Over the past couple of weeks, Blah, Blah! Technology doubled in size. Yes, that’s right — there’s now two of us. Our US office is open for business, and a feminine touch should do the place nice. Being intercontinental presents certain challenges from a collaborative point of view. Some can be solved with Skype and a pair of video cameras, but there are written challenges, too…
We have some big ideas for Blah, Blah! Technology over the coming months and years. Big ideas that need committing to a digital format, one that can be easily shared. And for Kate & me, Google Docs was the logical choice.
Google Docs: copy in England, paste in the USA
It’s dead easy to use and affords us a wonderful clutch of simple Word-esque tools that let us get the job done. Being able to see changes made live is just excellent, and makes for a really productive joint effort.
Additionally, having a revision history means we can just go back to a point we were both happy with. Or create new files based on older versions of the same document; useful for our To Do List document, for example.
I’m not going to write a review of Google Docs, nor will I offer some kind of fawning adulation. The point of this particular discourse is to first highlight how Google Docs is already helping us at Blah, Blah! Technology manage creativity across continents and time zones. And second, to discuss the disruptive potential of Google Docs in terms of lightweight general office productivity.
Things missing from Google Docs
- Strange as it may seem, there’s no Strikethrough option.
- There’s a tendency to lose the cursor within the page, so you’ve no idea where you are typing.
- No support for folders within folders.
- While we can save to a variety of file formats (Microsoft Word, Adobe PDF et cetera), we cannot open any such files.
Only the weak need fear…
Remember those writing projects at school when you were supposed to keep a journal or revise a paper over time instead of cramming in revisions at the 11th hour? With Google Docs, professors could ensure that process by watching the shared document’s process (in fact, some are already using Google Docs in education).
The same issue of monitoring progress and ensuring personal employee reliability could be applied to the workplace, much to the delight of employers in their ever vigilant quest to cut dead weight.
Perhaps that’s one reason why people may be a bit reluctant to embrace this internet application — they are anxious about the ways it could be “used against them”. Privacy issues have seemed to be at the forefront of many Google criticisms as of late.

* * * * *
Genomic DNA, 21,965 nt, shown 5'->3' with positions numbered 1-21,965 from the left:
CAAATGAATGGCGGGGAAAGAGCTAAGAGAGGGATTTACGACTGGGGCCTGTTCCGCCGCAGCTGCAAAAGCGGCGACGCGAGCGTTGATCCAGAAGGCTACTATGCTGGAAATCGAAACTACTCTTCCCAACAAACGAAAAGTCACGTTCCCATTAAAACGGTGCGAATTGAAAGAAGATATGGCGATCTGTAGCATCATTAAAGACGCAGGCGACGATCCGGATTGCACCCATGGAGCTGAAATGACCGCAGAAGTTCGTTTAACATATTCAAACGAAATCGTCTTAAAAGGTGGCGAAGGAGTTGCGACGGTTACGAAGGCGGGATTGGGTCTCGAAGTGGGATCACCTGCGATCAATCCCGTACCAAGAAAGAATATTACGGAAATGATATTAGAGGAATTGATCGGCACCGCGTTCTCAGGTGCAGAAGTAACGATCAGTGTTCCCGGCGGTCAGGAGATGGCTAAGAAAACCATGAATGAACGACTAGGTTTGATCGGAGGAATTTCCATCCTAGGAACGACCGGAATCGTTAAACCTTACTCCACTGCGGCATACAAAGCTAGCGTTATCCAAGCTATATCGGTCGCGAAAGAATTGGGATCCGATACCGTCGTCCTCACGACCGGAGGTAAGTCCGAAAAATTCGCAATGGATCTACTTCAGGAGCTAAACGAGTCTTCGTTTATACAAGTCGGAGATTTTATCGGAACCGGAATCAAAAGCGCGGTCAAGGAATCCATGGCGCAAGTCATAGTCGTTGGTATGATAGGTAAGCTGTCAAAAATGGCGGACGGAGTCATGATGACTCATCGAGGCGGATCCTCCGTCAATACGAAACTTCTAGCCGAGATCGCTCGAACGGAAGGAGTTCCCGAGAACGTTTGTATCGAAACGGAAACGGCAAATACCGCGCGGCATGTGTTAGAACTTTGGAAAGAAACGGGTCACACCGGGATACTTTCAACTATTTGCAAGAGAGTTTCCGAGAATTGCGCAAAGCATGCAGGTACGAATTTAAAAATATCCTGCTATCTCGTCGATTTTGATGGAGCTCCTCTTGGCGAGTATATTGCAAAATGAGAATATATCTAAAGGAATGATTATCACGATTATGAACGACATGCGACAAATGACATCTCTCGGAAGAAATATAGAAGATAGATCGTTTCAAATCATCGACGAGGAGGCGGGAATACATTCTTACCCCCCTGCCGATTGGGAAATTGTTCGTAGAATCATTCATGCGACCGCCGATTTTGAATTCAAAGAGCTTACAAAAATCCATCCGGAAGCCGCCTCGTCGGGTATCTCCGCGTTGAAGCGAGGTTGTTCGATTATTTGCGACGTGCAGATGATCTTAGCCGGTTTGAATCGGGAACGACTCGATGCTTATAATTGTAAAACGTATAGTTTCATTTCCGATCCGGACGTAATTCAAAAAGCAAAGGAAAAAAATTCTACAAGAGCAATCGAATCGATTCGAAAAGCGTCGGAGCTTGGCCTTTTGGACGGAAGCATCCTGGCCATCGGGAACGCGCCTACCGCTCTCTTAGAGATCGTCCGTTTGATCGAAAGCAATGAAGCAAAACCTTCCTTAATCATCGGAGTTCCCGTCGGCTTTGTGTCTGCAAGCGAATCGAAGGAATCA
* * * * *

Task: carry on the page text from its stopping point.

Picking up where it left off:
Or maybe they are worried about having to learn something new. Microsoft Word is probably the first program most people learn (after surfing the ‘net), and they are reluctant to let that comfort and familiarity go.
While there’d be no admission that they couldn’t handle it, they’d be quick to point out that the temp at the front desk would be quite overwhelmed, the poor dear.
But just like how the younger generation whizzes through the internet superhighway at breakneck speed, throwing out words like Pownce, Azureus and Technorati, leaving their somewhat less technically savvy parents wondering if that was English little Timmy was speaking.
After all, adaptation is essential or you risk becoming obsolete. And when the masses start collaborating via Google Docs, as even Microsoft predicts they will, that’s when things will get interesting.
In many respects, Google Docs has the potential to be disruptive to Microsoft in a way that undermines a very fundamental pillar of their business:
“But it’s not like Microsoft hasn’t had to deal with issues of perception before. Just look at their Xbox. Who’d have thought that Microsoft would have come out with something like that? The problem is Microsoft can’t afford the loss in revenue. And even if they charged as much for their essentially crippled web-based Office package, the transition and cannibalization of sales would hurt them very badly indeed. Right now, Microsoft absolutely relies on Office and Windows for their revenues. They’re desperate to diversify, and that’s why Microsoft has pushed hard into the creative space with their Expression range.”
In conclusion, this is just the beginning
So for Kate and me, we are wholeheartedly embracing the ability to easily share ideas, draft out documents, put together analysis and work jointly on articles, while slowly figuring out how best to manage the division of labour; one which plays to our strengths.
Additionally, if we can figure out a way of sharing our process with you guys, or make available the stuff we uncover as research material, letting you guys save and reuse (subject to appropriate copyright issues), then that’s what we’ll do.
And finally, if you have any suggestions on topics you’d like to see covered here, or any other suggestions, feel free to contact us right away!